Deutsch::English

The basics

The basics of CZE (capillary zone electrophorese)

The schematic structure of a capillary electrophoresis system is shown in the following figure:

Theory_basics_Fig_1.jpg

Structure of a capillary electrophoresis system

 

 

 

 

 

 

 

 

 

The separation is carried out in a fused silica capillary which is filled with an electrolyte solution. Usually, the inner diameter of the capillary is between 25 µm and 100 µm and the total length varies from 20 cm to 100 cm. The electrical field is created by a high-voltage power supply which delivers up to 30,000 volts. The injected sample volume is only a few nanoliters and the detection is carried out as close as possible to the capillary outlet. Due to the small capillary dimensions, particularly high demands are made on the sample injection and the detection in order to ensure a high sensitivity and a consistent reproducibility of the separation.
The separation principle of CZE is based on different velocities of the charged analytes in the electric field. The different velocities are primarily the result of differences in the charge-to-radius ratio. In an electric field the opposing forces f and F act on charged particles.

Theory_basics_Fig_2.jpg

Forces during the separation

 

 

 

 

 

The force f draws the particle to the corresponding electrode: the positively charged ions to the cathode and the negatively charged ions to the anode. Z is the charge number and e0 is the elementary charge, that means the charge of an electron. The electric field strength E is defined as the relationship of the effective potential difference (applied voltage in CE) to the distance between the electrodes, determined by an approximation of the capillary length.

Theory_basics_Fig_3.jpg

Accelerating force and friction force

 

 

 

 

 

The force F results from the frictional resistance which the particle undergoes during its movement through the electrolyte solution. F is dependent upon the size of the particle, its velocity and the viscosity of the solution. When the system reaches equilibrium, the velocity is constant and is determined by the following: the electrical field strength E (depending on the applied voltage and capillary length), the viscosity of the electrolyte solution, and the charge-to-radius-ratio of the particle.

Theory_basics_Fig_4.jpg

Ion velocity v

To describe the movement in the electrophoresis it makes sense to use the electrophoretic mobility µ instead of the velocity because the mobility is a specific value and it is independent of device-specific parameters such as voltage or capillary length.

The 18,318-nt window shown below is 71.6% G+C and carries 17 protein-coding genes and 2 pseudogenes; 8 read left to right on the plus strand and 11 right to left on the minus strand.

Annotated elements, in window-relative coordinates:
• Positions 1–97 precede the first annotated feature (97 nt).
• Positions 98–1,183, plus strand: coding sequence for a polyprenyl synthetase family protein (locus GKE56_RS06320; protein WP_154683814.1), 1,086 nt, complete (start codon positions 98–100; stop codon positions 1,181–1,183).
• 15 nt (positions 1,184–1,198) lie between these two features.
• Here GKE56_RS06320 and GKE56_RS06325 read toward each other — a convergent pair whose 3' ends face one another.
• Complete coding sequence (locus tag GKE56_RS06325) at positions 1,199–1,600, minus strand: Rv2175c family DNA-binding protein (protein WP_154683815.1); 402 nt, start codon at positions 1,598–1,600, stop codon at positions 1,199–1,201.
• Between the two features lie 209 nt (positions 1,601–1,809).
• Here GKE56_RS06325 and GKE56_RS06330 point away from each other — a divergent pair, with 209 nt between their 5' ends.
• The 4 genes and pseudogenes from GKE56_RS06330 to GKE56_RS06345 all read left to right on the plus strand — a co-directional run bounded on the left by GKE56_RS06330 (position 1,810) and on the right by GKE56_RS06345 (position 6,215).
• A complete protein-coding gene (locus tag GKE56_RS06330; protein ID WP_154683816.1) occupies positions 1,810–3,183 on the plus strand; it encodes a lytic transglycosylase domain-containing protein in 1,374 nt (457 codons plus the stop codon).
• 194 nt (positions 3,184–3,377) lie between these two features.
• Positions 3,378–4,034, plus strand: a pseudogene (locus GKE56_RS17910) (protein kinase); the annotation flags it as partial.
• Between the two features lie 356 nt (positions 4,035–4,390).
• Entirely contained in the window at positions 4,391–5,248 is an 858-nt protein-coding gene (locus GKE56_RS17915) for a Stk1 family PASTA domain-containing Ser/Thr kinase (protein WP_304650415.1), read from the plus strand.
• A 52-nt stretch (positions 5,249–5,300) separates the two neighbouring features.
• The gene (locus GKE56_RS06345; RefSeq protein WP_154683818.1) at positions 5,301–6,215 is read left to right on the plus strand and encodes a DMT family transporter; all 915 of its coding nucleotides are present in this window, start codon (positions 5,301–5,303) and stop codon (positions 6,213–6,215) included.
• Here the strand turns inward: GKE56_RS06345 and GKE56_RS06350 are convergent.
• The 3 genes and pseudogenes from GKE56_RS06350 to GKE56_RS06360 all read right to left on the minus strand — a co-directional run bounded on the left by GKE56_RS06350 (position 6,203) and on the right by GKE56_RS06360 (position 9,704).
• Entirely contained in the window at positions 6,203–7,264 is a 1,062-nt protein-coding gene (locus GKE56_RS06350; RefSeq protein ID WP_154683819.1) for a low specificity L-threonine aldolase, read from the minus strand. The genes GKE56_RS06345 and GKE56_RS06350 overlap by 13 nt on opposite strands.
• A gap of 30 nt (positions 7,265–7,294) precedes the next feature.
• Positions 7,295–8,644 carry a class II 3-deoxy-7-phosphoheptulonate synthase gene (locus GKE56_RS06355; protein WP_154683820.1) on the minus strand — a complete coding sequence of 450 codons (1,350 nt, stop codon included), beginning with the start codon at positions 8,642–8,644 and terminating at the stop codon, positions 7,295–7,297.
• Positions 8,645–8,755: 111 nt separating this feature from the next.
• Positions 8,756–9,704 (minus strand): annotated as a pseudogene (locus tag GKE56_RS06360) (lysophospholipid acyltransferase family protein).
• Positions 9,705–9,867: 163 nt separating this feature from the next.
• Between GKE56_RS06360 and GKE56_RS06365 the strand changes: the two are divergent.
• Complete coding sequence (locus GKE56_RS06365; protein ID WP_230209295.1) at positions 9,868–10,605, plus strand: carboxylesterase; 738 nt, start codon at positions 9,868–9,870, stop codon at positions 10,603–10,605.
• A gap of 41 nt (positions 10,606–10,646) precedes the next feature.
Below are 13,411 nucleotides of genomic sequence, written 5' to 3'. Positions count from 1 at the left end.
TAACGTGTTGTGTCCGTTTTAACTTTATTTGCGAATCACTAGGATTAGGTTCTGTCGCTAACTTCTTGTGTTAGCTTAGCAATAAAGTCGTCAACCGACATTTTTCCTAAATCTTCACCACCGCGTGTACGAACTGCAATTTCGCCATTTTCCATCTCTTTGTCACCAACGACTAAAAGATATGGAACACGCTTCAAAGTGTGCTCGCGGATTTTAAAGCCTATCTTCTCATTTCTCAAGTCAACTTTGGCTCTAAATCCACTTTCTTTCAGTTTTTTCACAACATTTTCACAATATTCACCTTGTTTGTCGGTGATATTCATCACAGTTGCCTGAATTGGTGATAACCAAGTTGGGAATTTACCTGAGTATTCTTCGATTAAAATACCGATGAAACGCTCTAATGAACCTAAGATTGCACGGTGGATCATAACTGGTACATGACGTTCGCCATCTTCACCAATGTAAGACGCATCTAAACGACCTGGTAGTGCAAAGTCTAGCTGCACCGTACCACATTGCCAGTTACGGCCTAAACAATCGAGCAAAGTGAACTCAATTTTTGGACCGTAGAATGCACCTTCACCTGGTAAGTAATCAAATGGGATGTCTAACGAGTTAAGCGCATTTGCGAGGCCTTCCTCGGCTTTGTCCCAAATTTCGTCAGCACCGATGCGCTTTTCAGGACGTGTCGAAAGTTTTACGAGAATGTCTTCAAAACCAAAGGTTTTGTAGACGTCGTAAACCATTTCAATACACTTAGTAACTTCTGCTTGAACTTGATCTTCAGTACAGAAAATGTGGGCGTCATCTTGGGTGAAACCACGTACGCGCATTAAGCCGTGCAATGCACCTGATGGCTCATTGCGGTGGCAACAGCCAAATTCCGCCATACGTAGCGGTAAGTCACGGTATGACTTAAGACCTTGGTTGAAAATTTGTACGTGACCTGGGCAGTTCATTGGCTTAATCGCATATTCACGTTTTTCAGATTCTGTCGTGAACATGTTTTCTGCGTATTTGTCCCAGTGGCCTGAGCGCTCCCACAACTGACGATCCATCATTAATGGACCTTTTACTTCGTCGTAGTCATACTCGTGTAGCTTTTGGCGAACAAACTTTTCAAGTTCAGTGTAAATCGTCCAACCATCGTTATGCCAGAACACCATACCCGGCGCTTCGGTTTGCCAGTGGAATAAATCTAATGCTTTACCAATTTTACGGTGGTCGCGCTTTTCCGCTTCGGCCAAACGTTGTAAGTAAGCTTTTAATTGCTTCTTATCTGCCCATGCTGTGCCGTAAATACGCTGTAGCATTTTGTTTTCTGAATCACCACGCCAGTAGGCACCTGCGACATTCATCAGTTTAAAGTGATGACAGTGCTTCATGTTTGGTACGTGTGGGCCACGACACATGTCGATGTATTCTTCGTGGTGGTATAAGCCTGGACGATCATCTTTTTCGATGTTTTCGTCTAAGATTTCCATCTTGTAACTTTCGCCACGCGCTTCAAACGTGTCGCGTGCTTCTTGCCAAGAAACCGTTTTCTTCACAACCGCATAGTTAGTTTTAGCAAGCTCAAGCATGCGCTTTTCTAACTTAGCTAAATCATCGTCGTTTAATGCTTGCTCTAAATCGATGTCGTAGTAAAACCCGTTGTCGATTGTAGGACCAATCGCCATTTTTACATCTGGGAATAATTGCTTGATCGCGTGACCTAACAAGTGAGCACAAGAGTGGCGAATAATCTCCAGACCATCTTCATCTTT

Theory_basics_Fig_5.jpg

Definition of mobility

The ion mobility μ is in contrast to the speed of movement, independent of apparatus parameters, substance-specific size. It can be calculated from the equivalent limit conductivities already recorded in tables for many ions.

Theory_basics_Fig_6.jpg

Relationship between mobility and conductivity

Through the use of the fused silica capillaries the natural motion of the ions will be influenced by the so-called electroosmotic flow (EOF). When using unmodified capillaries the entire electrolyte solution flows in the direction of the cathode and is thus equal to the cation movement and the anion movement in the opposite direction. This must be taken into account when setting the electrode polarity so that the analyte ions migrate towards the detector under the selected separation conditions.

Theory_basics_Fig_7

The principle of separation

The separation efficiency (N) in the CZE is influenced by several factors. It is particularly important to ensure a constant temperature since many parameters important for the separation are temperature-dependent.

Theory_basics_Fig_8.jpg

The principle of peakbroadening

 

 

Electrodispersion effects are a cause of the different peak shapes in the CZE. Here, mobility differences between analyte ions and electrolyte co-ions and the ratio of electrolyte to analyte concentration are crucial. This knowledge can be used for separation optimization with regard to the selection of the electrolyte systems.

The influence of the migration sequence of the analyte ions can be achieved by the use of additives that selectively alter the mobility of the analytes. For example, by the addition of complex or ion pairing the charges or radius of the migrating species can be changed and thus separations are optimized.

The following example shows the separation of ammonium and potassium by means of the crown ether 18-crown-6. Due to the almost identical charge-to-radius ratio, an electrophoretic separation of the two ions via mobility differences is not possible. The crown ether influences the mobility of potassium as a function of the additive concentration.

Theory_basics_Fig_9.jpg

Influencing the mobility

Theory_basics_Fig_10.jpg

The influence of 18-Crown-6 on the cation separation

Through the pH of the electrolyte solution and the resulting change in the charge of the analyte ions, the temperature, the choice of capillary dimensionen and capillary material, and much more, electrophoretic separation can be developed and optimized quickly and efficiently. This offers the user many possibilities to influence the separation, which leads to a very broad range of analytical applications of CE. On the other hand, it is absolutely necessary to choose the optimal parameters and to keep them constant in order to ensure reproducible results.

Dr. Ingo Haumann, ICA, 2012.